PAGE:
I recently decided to rebrand this website, complete with a different domain, title, and author (that’s me!) This is part of the beauty of using a static site generator like Hugo; I updated the domain in my configuration file, and everything else just magically changed when the site was recompiled. The caveat is that I wanted to change the author attribute in each post to a different name to match my new Mastodon profile.
Are you tired of sitting at home wondering how many days you’ve been choosing to quarantine like a responsible adult? Me too! The number of times I’ve been in conversations or working on posts for blogs or social media and thought, “Wait, how long have I been at home now?” followed by wasting time doing rough calendar math in my head was enough that I finally burned some time this weekend putting together a script for it.
Managing this blog is handled through a variety of shell scripts. I have a script for executing hugo to rebuild the site and copy the output of the public directory to the folder where Nginx hosts it, for example. One of my scripts creates a tarball of the site and uses rsync to copy it to another server so that, if my VPS blows up, I can easily retrieve the backup.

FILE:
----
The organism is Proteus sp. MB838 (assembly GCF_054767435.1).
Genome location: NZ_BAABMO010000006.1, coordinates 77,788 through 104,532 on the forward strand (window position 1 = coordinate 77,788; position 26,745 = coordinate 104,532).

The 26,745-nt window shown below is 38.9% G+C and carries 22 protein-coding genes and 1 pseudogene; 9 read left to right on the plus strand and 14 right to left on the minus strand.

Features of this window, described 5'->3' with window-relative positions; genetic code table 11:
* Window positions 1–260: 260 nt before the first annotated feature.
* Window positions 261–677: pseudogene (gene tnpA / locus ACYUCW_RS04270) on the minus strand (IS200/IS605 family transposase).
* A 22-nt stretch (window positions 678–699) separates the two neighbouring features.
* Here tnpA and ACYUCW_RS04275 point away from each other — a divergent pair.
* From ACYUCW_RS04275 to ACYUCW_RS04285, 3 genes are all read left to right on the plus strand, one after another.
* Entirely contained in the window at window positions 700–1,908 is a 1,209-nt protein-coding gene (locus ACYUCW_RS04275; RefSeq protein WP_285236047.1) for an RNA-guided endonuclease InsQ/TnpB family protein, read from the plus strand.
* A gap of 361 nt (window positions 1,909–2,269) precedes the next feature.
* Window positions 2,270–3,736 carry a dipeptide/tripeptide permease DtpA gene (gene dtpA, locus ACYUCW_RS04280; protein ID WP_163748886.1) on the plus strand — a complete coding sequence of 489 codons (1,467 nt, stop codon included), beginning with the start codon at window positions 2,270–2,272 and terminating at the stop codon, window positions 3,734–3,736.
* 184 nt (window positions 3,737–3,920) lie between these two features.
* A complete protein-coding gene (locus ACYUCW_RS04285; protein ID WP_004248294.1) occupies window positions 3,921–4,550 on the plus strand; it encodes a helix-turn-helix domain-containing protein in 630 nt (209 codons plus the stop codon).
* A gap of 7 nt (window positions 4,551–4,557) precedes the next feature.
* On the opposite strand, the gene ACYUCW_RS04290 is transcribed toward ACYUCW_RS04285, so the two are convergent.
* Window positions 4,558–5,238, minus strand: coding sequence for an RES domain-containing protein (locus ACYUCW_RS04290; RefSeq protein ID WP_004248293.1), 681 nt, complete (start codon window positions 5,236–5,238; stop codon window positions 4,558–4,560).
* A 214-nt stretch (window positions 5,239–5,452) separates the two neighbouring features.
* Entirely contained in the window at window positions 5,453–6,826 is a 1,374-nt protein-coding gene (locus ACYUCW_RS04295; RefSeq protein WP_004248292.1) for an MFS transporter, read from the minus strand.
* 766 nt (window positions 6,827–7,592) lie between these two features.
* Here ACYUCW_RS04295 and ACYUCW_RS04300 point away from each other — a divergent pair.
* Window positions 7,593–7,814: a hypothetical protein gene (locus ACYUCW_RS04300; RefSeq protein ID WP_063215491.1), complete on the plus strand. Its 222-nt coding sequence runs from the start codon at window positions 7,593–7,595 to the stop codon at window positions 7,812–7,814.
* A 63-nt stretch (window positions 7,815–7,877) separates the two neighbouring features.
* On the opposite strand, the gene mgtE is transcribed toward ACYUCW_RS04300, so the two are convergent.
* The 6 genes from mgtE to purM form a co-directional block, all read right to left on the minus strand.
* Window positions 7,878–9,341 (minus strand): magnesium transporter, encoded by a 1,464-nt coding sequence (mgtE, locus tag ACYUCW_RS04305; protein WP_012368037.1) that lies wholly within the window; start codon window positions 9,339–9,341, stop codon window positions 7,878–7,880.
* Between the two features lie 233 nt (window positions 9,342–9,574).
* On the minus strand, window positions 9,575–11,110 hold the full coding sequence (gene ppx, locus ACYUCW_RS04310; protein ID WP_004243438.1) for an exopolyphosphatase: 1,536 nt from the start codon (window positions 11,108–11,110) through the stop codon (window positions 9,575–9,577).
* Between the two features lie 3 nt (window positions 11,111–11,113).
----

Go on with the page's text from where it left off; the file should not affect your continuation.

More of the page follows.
I caused a little bit of chaos for myself the other night when I updated one of my websites. The site is a static, single page that I use for work-related bookmarks; it’s basically a site I stood up to have something at a domain I wanted to buy. While making a couple of changes to the links, I decided to update the background image. That was a little bit gross to do since the site was originally compiled with Hugo, but after the initial setup I just modified the HTML directly.
As a follow-up to my post on creating a JWT in Groovy, I did manage to figure out how to make an HttpClient in Groovy as opposed to making raw connections. You can see this implemented in the GitHub repository I used for the previously linked post. It was honestly pretty easy to do, and there are tons of tutorials out there; the code is essentially the same regardless of whether you’re doing it in Java, Kotlin, or Groovy.